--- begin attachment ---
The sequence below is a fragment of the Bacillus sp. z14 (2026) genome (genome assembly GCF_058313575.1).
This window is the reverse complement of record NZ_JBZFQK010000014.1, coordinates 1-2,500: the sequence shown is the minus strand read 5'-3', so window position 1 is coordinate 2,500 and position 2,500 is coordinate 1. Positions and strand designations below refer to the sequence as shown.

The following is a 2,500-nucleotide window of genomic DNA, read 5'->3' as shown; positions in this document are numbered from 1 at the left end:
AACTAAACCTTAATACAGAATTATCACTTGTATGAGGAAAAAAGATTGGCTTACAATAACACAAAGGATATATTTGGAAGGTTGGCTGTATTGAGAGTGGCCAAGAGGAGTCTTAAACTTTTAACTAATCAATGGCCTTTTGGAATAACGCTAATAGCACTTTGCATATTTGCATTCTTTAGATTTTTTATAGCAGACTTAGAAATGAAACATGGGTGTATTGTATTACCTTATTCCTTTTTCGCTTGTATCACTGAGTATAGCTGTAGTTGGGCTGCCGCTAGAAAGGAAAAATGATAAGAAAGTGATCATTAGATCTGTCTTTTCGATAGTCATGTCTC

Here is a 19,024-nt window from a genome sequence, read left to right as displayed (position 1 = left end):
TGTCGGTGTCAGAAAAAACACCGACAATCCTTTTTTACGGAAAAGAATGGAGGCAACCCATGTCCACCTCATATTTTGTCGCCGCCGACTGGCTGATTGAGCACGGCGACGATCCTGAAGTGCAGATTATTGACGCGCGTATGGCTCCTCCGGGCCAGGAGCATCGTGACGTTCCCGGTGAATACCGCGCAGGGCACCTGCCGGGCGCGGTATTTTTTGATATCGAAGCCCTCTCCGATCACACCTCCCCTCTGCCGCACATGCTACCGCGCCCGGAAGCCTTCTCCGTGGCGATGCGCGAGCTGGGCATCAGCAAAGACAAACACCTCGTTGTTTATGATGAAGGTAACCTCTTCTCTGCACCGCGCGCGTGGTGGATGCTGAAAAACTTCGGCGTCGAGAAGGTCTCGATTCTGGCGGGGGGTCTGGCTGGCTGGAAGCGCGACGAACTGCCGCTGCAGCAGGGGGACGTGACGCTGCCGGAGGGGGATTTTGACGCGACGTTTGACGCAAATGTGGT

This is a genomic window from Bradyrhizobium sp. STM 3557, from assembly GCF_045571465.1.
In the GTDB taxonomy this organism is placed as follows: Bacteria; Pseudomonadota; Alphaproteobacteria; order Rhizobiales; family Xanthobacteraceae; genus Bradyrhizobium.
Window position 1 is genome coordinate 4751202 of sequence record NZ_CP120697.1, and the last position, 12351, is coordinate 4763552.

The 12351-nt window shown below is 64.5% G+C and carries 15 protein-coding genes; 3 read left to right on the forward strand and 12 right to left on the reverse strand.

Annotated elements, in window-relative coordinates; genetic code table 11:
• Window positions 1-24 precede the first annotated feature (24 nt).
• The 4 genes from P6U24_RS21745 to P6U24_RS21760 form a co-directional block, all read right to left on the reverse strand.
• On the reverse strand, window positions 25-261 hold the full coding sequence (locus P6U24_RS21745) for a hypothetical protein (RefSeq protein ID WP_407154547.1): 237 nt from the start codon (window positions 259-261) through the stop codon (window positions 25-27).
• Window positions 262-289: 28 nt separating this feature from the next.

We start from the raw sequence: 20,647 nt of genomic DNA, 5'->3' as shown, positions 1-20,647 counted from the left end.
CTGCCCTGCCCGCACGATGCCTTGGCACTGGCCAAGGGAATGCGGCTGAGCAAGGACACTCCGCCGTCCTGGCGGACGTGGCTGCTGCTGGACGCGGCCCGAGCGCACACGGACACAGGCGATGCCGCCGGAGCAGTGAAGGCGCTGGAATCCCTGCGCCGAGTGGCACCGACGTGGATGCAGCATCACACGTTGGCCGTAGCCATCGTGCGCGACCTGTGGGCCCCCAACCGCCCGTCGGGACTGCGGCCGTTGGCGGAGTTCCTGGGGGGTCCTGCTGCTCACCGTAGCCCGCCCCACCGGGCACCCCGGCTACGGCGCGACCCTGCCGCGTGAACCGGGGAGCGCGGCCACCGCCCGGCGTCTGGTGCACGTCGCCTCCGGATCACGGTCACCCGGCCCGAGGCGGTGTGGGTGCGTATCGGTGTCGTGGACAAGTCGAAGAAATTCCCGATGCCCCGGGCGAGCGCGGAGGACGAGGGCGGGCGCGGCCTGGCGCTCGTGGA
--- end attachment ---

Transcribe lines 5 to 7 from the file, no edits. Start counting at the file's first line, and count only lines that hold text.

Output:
Here is a 19,024-nt window from a genome sequence, read left to right as displayed (position 1 = left end):
TGTCGGTGTCAGAAAAAACACCGACAATCCTTTTTTACGGAAAAGAATGGAGGCAACCCATGTCCACCTCATATTTTGTCGCCGCCGACTGGCTGATTGAGCACGGCGACGATCCTGAAGTGCAGATTATTGACGCGCGTATGGCTCCTCCGGGCCAGGAGCATCGTGACGTTCCCGGTGAATACCGCGCAGGGCACCTGCCGGGCGCGGTATTTTTTGATATCGAAGCCCTCTCCGATCACACCTCCCCTCTGCCGCACATGCTACCGCGCCCGGAAGCCTTCTCCGTGGCGATGCGCGAGCTGGGCATCAGCAAAGACAAACACCTCGTTGTTTATGATGAAGGTAACCTCTTCTCTGCACCGCGCGCGTGGTGGATGCTGAAAAACTTCGGCGTCGAGAAGGTCTCGATTCTGGCGGGGGGTCTGGCTGGCTGGAAGCGCGACGAACTGCCGCTGCAGCAGGGGGACGTGACGCTGCCGGAGGGGGATTTTGACGCGACGTTTGACGCAAATGTGGT

This is a genomic window from Bradyrhizobium sp. STM 3557, from assembly GCF_045571465.1.